I definitely do not disagree with Dr. Poses, and we’ve noted in the past that UnitedHealth Group has had issues with large executive compensation and backdating stock options (that was with a previous CEO, however). But I do want to use this as an opportunity to remind our readers and clients that most health insurance companies have CEO compensation packages that are far lower. Forbes compiled a list of the 498 highest-paid CEOs in 2012, and I scrolled through the first 150 on the list. UnitedHealth Group is there on the first page, ranked number 8 (they’re also ranked number 31 in Fortune 500 total profits, so as Roy said, the CEO salary is at least in the same ballpark with the company’s financial performance).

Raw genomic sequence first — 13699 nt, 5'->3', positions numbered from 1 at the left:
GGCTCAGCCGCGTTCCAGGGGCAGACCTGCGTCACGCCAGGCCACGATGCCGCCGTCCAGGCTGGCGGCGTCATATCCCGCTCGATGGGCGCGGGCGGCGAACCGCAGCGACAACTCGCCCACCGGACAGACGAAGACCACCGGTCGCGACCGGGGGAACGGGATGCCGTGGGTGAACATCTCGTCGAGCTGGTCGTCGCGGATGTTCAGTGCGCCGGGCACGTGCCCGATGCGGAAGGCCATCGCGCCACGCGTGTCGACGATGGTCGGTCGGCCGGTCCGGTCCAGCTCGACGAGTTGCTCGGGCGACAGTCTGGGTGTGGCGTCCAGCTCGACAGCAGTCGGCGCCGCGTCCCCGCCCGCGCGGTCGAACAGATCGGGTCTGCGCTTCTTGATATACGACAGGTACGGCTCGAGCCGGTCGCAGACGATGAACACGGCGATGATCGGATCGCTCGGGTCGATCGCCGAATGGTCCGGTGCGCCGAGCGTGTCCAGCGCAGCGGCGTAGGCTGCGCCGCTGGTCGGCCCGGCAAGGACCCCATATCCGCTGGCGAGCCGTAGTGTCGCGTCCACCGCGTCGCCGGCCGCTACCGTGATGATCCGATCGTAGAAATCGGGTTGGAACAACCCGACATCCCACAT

But you have to click through several pages of the CEO compensation list to get to the next health insurance carrier. Humana was the next one I found, ranked at […]
We recently heard from one of our clients who is dealing with a balance billing issue resulting from a NICU stay. For her baby’s birth, she chose a large hospital in Denver that was on her Humana health insurance network. Her OB/GYN was also on the Humana plan, and she figured she had all of her ducks in a row. But complications necessitated an emergency transfer to the NICU, where her new baby was cared for by doctors who are contracted with the hospital, but are not part of the Humana network.